Mechanic: Resurrection Review

Jason Statham returns to bust heads in the action sequel, Mechanic: Resurrection. Is it up to the Statham's finest work?

This review originally ran on Den of Geek UK.

Creativity’s an oft-overlooked commodity in action movies. The likes of John Woo and Sam Peckinpah knew how to stage an exciting shootout, but they also knew that their violent set-pieces had to have an original idea in there somewhere to keep them interesting.

British action icon and Den of Geek favorite Jason Statham has appeared in more than his fair share of clever, inventive action scenes, from the expertly-choreographed, oiled-up brawls of The Transporter to the completely bonkers shoot-outs of Crank. On the face of it, Mechanic: Resurrection gives Statham another chance to do what he does best: bust heads, discharge firearms, and look cool and sinewy while he does so.

And yes, there are some splashes of creativity that an action film needs to keep things interesting: a high-wire sequence involving a swimming pool – which we aren’t spoiling, since it’s even on the poster – is a particular highlight. It has to be said, though, that the violent encounters elsewhere in the film struggle to scale the same entertaining heights.

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The original Mechanic, a remake of the ’70s Charles Bronson vehicle of the same name, was an entertainingly explosive action thriller, unfussily directed by Simon West of Con Air fame. It introduced Arthur Bishop (Statham), an assassin who’s a weapons expert and adept at disguising his kills as accidents. Mechanic: Resurrection picks things up shortly after the first film’s explosive events, and sees Bishop turn his back on a life of violence for a quiet retirement on an island in the South Pacific.

Unfortunately for Bishop, a villain named Riah Crain (Sam Hazeldine) has a job for him: carry out three assassinations on targets dotted around the globe. When Bishop refuses, the dastardly Riah kidnaps Bishop’s new love interest, Gina (Jessica Alba) to coax him into accepting. A lightning bolt of fury flashes across Bishop’s eyes, and you can bet that violence will follow.

With its gadgets, planet-trotting locations and mile-high acrobatics, Mechanic: Resurrection feels like an effort to give Statham his own equivalent of the Mission: Impossible franchise – something he’s more than capable of shouldering. The problem is that neither newcomer director Dennis Gansel nor writers Philip Shelby and Tony Mosher appear to have the imagination to make Resurrection more than a formulaic time-killer.

One or two major set-pieces aside (including the one with the pool we were banging on about above), the action in Resurrection is all fairly rote. Statham’s brilliant at this kind of thing, yet the gunplay and fist-fights march to such a predictable rhythm that an overwhelming sense of familiarity sets in before the first half-hour’s ticked by.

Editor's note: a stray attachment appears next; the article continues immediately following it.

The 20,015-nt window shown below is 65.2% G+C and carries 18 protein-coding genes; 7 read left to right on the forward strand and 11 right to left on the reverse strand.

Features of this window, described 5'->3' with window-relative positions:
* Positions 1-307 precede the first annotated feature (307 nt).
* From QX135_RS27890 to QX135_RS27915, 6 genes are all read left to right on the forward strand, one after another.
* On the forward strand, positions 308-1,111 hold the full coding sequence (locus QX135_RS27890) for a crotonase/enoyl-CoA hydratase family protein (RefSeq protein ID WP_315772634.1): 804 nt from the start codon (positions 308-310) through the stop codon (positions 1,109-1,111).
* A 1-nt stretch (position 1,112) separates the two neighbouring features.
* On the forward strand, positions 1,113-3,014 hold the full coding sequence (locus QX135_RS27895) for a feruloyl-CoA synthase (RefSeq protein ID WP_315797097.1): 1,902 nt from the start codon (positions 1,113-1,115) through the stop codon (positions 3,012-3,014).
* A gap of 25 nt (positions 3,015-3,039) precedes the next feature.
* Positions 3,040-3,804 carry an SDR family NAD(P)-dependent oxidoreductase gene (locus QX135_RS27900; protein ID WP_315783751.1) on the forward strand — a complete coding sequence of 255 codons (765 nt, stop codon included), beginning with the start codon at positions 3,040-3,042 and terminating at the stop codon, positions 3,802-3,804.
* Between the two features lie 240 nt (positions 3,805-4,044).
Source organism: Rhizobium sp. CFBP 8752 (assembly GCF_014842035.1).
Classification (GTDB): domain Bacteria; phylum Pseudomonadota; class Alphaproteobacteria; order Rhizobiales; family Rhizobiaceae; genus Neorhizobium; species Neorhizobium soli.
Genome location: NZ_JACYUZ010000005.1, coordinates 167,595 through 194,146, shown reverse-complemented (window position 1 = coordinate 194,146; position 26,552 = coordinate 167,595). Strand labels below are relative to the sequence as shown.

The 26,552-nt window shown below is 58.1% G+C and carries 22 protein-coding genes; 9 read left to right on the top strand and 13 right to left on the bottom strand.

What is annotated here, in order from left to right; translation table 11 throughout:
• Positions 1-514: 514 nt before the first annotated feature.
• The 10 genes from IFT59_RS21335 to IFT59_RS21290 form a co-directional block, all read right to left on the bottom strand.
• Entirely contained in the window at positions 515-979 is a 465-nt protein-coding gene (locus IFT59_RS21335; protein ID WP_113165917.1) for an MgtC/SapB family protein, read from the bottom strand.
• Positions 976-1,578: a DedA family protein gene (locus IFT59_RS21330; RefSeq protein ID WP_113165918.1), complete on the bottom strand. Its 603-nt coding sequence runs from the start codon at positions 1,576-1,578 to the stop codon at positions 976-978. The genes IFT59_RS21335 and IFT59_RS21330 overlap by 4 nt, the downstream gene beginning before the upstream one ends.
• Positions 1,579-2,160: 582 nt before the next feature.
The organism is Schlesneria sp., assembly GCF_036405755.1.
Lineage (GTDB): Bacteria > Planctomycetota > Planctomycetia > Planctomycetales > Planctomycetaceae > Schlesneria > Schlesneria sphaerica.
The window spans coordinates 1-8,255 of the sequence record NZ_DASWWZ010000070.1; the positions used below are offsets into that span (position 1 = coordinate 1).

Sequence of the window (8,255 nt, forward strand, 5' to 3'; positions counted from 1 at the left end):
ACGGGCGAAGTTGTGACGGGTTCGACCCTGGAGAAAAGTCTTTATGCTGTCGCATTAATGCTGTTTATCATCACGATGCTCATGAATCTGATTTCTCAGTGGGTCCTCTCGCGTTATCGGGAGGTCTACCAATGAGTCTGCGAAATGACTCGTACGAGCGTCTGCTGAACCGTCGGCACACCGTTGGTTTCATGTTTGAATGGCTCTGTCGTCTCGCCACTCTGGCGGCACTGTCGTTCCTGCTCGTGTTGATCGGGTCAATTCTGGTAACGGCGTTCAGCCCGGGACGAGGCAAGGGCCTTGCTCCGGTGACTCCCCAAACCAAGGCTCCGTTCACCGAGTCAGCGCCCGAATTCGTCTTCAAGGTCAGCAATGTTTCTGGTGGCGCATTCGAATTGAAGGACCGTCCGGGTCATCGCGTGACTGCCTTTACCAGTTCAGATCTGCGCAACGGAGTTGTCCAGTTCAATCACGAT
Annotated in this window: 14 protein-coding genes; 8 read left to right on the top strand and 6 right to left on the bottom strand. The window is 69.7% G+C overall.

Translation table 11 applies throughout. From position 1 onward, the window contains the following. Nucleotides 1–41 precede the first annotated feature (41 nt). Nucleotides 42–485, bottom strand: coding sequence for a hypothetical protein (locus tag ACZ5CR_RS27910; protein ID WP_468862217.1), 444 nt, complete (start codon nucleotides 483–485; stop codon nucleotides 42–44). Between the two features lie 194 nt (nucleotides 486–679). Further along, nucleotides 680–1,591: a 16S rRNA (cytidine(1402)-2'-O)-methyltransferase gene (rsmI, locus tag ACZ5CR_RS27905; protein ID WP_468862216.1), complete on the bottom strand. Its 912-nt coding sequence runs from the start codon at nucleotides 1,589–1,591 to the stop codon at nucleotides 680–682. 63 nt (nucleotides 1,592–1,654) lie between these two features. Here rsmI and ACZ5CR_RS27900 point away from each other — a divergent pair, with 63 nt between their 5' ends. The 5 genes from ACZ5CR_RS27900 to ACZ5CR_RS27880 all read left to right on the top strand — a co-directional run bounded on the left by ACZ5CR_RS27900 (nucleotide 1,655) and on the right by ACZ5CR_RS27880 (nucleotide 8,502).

Resurrection also makes the curious choice of wasting its most famous names in almost entirely disposable roles. Michelle Yeoh, one of the great martial arts stars of her generation, is essentially cast as a hotel proprietor. You’d be forgiven for thinking that, at any moment, she’s going to leap over the counter and kick someone square in the teeth, but instead, she’s frittered away in a part that almost anyone could have played.

Likewise Jessica Alba, whose character is set up as a former soldier yet spends the film doing relatively little of note. And then there’s Tommy Lee Jones, who shows up in pyjamas and a pair of slippers, and grumbles his way through the role of an eccentric arms dealer. Jones would’ve made more sense as the villain, but we’re guessing the movie’s budget would only stretch to having the veteran actor around for a day or two.

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Instead, we’re left with an underwritten, painfully listless villain whose defining characteristic is that he owns a yacht. The  presence of such a generic antagonist – all staring eyes and hissed put-downs – pretty much sums up the problem with Mechanic: Resurrection. It’s not incompetently made, but it doesn’t have the grit, sense of fun or sheer madness of the best Stath joints. It’s by no means the action star’s worst film – In The Name Of The King: A Dungeon Siege Tale would be your humble writer’s personal choice – but it’s far from his best. The mighty Statham arguably deserves a higher caliber of action movie.

Mechanic: Resurrection is in theaters now.


2 out of 5